This #iWill week we’re sharing stories of how young people are making a positive impact in their communities, like Emily, who learnt to walk again after ill health and surgery. Not only smashing her Gold DofE expedition, Emily also raised over £10,000 for charity and received a British Citizen’s Award at the House of Lords. Read her story.
“DofE is a rite of passage in our family so as soon as I had the opportunity to sign up, it was a no-brainer. For Gold Skills section I started a school newspaper and an anonymous blog which became a safe space for students to share their thoughts. I stepped up to take on a Leadership role, and although it was a massive project it bought me a lot personally.
“After recovering from ill health and starting to get back on track I went to hospital following an accident and was told I would need major orthopaedic surgery and would affect my ability to walk but would save my life. After surgery I got an infection and spent six weeks in a hospital bed, I had to have three more surgeries and became very weak. When I finally got home I was unable to walk, very unwell, and it felt like starting from zero again. I was always a high achiever and while school drives you academically, DofE is about succeeding your own challenge. I realised that I was halfway through my Gold Award and still hadn’t done my expedition or residential so I should probably learn to walk again.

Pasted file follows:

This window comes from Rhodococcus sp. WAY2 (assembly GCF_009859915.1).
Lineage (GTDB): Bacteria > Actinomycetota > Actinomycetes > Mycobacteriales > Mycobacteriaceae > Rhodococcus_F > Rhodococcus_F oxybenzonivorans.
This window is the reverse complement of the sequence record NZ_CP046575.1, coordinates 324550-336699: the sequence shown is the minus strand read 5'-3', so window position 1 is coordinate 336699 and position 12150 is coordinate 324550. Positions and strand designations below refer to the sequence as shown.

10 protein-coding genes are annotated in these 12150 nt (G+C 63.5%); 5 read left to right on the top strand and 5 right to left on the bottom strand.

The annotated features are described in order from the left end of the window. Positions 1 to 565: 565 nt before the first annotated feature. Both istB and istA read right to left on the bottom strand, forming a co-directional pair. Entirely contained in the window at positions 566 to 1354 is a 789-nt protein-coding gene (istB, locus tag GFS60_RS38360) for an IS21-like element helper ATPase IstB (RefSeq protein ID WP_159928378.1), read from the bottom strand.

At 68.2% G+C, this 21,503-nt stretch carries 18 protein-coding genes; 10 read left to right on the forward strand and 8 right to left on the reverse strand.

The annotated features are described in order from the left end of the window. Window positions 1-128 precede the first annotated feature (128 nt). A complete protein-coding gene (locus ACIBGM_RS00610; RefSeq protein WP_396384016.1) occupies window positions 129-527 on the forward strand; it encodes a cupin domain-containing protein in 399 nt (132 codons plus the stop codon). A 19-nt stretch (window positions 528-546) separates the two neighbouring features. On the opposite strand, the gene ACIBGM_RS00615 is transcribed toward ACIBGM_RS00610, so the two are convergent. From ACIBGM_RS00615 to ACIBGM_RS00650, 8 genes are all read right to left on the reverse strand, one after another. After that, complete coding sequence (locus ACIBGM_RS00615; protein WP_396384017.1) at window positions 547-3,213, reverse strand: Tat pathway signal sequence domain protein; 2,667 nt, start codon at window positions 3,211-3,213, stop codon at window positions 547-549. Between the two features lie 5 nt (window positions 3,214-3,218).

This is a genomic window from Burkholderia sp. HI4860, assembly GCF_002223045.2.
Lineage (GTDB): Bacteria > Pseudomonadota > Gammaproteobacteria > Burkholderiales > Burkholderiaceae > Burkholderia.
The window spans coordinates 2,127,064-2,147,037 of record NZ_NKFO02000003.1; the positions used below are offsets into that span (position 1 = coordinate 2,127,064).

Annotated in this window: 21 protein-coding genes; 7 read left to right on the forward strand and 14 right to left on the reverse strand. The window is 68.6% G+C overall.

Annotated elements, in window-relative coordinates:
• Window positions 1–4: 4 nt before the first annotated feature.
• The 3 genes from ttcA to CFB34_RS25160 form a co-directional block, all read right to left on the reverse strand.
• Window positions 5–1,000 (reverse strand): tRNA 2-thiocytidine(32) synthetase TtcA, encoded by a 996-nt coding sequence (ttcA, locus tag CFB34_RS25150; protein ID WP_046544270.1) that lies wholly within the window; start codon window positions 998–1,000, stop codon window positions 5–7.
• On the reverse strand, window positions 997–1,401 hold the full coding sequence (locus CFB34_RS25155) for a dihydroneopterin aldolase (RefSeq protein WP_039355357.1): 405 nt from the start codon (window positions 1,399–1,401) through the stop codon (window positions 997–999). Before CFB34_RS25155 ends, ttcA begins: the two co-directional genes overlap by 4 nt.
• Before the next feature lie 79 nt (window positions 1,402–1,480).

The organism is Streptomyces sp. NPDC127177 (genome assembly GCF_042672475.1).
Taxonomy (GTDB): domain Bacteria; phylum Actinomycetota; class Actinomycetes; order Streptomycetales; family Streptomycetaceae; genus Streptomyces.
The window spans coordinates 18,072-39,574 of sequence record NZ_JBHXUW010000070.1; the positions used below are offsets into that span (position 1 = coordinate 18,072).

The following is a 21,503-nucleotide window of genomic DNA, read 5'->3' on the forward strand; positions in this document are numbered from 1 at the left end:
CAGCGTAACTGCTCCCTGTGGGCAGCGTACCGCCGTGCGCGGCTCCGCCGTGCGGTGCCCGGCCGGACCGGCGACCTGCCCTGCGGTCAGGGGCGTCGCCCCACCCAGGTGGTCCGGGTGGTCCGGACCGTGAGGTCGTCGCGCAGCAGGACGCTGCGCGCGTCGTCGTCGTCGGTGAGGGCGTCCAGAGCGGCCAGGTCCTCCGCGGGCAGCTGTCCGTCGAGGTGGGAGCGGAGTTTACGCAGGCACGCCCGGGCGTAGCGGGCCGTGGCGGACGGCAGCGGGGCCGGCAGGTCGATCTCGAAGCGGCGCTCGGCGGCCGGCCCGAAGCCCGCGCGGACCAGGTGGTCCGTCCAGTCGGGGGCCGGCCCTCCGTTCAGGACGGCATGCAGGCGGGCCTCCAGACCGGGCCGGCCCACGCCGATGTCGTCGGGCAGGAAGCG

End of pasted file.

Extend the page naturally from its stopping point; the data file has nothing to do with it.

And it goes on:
“I’d spent two years on crutches after I came out of the wheelchair and started physio which was really slow. I’d go back each week and feel like I wasn’t progressing as I hoped which was frustrating but my physio would always point out that I had done two steps this week and one the week before. I started to go walking with my parents as expedition prep, first on crutches, then one crutch, then a walking stick. One day I decided not to take anything but it was a long process getting there.
“By the time it got to my expedition I was walking again but I knew I’d need to take walking poles. I made everyone aware of my situation and took it step by step. When I got to day four and could see the finishing line in the distance I can’t describe how I felt – as I got closer to the end I realised it hadn’t just taken four days, it had taken two-and-a-half years of re-learning to walk. When I reached the finish line my parents were so proud because they’d been on that journey with me.
“DofE was a huge driver for me to get on my feet again.”
“My Gold Award also coincided with my sister losing one of her twins at birth, I didn’t know how to channel that pain so I asked if I could fundraise in his name and started ‘Footprints for Oscar.’ I encouraged people to do their own footprints in paint and ran charity auctions. I also ran a Halloween Ball, a barn dance, raffles, cake sales and ended up raising over £10,000 and received a British Citizens Award at the House of Lords in 2016.”
Today, Emily continues to fundraise and is training to be a nurse after spending so long in hospital herself and wanting to help others. Emily credits her DofE Award for being that pivotal moment in her life – and is currently one of our Youth Ambassadors, sharing her passion for the Award at events and helping shape our activities.
#iWillWeek is an annual celebration of the work of young people, Ambassadors, Champions and Partners across the UK. Find out more.